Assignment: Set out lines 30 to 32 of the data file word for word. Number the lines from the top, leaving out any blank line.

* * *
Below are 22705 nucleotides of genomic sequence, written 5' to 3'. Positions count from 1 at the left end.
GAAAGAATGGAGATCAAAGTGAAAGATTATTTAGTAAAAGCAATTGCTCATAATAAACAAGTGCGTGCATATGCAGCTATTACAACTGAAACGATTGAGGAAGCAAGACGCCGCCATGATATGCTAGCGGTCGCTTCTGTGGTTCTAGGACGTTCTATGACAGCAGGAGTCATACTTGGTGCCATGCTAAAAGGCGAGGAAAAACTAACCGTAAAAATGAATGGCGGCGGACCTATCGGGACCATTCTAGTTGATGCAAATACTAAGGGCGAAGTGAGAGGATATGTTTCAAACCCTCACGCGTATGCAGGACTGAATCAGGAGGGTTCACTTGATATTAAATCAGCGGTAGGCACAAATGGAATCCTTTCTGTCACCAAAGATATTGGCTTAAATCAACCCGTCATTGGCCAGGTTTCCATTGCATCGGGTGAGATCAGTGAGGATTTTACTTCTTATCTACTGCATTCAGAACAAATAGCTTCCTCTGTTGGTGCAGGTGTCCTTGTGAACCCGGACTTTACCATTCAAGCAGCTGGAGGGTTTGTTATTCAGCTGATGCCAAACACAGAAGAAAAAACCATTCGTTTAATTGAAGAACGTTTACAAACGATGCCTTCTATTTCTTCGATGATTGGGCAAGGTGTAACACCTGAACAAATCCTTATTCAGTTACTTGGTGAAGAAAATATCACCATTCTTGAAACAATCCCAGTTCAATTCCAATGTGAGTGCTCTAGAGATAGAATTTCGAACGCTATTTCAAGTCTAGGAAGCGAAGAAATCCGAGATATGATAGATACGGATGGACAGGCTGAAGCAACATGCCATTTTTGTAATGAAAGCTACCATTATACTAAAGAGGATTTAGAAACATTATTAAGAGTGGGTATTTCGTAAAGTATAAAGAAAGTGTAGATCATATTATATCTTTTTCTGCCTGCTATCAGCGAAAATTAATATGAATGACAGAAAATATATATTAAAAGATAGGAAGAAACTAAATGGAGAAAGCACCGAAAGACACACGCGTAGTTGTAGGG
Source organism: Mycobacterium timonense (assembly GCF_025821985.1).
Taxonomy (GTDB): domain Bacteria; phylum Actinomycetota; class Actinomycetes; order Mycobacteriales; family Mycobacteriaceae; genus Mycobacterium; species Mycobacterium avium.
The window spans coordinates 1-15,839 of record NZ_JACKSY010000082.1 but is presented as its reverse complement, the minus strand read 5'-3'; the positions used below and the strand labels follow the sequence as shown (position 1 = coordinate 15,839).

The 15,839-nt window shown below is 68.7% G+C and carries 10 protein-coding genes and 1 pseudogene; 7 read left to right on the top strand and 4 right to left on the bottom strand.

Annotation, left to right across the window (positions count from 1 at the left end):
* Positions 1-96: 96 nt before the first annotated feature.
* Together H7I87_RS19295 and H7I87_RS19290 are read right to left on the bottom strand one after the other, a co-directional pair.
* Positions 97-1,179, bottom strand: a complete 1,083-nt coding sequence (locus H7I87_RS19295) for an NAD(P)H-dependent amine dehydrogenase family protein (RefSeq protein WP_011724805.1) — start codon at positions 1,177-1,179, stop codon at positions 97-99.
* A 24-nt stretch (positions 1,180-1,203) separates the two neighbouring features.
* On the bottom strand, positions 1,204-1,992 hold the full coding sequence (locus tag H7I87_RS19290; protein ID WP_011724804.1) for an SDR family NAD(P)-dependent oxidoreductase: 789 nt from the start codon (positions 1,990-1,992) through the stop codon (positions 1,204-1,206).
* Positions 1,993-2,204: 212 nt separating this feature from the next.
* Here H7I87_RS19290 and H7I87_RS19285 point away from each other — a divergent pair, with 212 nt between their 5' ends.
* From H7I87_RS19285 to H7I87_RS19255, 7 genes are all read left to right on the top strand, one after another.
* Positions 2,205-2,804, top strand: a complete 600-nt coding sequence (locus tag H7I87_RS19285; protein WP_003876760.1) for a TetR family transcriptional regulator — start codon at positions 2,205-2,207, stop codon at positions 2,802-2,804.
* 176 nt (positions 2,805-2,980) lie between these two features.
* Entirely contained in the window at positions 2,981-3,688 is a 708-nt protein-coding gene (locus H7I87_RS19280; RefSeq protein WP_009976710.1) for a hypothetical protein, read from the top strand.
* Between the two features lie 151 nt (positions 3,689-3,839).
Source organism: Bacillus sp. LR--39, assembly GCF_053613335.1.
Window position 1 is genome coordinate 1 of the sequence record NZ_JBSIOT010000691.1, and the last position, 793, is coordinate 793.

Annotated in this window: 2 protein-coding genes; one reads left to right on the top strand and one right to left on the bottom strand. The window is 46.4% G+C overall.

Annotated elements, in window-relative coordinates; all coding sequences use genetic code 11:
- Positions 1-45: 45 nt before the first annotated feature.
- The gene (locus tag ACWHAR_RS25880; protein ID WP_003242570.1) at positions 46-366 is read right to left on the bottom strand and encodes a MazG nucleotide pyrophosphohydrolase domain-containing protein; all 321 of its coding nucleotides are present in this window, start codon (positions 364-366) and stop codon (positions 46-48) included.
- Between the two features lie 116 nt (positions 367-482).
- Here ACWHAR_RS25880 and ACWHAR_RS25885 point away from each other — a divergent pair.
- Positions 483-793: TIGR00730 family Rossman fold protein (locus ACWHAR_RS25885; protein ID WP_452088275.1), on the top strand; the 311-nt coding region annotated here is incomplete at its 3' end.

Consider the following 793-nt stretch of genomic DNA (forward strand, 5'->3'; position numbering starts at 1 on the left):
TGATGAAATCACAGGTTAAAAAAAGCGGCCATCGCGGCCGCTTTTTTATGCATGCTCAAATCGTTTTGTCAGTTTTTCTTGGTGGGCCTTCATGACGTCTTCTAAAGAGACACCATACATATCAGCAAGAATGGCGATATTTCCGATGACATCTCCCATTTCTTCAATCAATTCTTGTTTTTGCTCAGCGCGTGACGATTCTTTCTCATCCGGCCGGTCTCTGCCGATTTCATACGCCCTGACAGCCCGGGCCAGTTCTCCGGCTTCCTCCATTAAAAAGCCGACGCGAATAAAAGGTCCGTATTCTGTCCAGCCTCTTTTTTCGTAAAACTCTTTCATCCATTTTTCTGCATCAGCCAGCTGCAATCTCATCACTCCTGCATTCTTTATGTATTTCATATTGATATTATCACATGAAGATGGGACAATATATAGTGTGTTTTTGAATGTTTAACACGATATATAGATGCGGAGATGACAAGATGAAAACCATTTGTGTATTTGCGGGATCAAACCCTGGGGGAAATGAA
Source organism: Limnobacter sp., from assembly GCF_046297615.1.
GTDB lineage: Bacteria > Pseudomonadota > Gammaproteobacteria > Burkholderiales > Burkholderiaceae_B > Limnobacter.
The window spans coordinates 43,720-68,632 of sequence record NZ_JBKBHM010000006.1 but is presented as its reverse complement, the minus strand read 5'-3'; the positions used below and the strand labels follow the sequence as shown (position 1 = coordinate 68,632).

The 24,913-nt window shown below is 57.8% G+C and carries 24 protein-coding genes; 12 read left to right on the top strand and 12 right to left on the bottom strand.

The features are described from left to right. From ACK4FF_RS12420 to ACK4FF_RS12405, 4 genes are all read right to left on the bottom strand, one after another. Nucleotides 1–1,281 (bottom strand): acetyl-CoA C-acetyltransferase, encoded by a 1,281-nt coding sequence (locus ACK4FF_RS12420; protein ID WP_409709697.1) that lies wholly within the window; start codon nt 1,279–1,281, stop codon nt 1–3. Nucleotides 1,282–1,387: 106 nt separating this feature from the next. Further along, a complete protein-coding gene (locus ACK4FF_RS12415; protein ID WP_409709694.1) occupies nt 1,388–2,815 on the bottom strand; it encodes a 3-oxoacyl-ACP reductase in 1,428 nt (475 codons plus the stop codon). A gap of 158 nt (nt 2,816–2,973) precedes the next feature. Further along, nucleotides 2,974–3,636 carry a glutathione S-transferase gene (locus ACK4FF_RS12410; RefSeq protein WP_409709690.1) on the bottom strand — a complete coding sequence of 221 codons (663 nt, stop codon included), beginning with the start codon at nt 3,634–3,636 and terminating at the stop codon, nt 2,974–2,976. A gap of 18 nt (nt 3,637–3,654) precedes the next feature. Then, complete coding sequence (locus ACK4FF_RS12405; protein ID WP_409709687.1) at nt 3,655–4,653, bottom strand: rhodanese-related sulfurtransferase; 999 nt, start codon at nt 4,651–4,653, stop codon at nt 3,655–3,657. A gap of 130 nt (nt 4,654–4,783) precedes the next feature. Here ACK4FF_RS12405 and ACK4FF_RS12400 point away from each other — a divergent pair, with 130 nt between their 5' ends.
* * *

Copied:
TGATGAAATCACAGGTTAAAAAAAGCGGCCATCGCGGCCGCTTTTTTATGCATGCTCAAATCGTTTTGTCAGTTTTTCTTGGTGGGCCTTCATGACGTCTTCTAAAGAGACACCATACATATCAGCAAGAATGGCGATATTTCCGATGACATCTCCCATTTCTTCAATCAATTCTTGTTTTTGCTCAGCGCGTGACGATTCTTTCTCATCCGGCCGGTCTCTGCCGATTTCATACGCCCTGACAGCCCGGGCCAGTTCTCCGGCTTCCTCCATTAAAAAGCCGACGCGAATAAAAGGTCCGTATTCTGTCCAGCCTCTTTTTTCGTAAAACTCTTTCATCCATTTTTCTGCATCAGCCAGCTGCAATCTCATCACTCCTGCATTCTTTATGTATTTCATATTGATATTATCACATGAAGATGGGACAATATATAGTGTGTTTTTGAATGTTTAACACGATATATAGATGCGGAGATGACAAGATGAAAACCATTTGTGTATTTGCGGGATCAAACCCTGGGGGAAATGAA
Source organism: Limnobacter sp., from assembly GCF_046297615.1.
GTDB lineage: Bacteria > Pseudomonadota > Gammaproteobacteria > Burkholderiales > Burkholderiaceae_B > Limnobacter.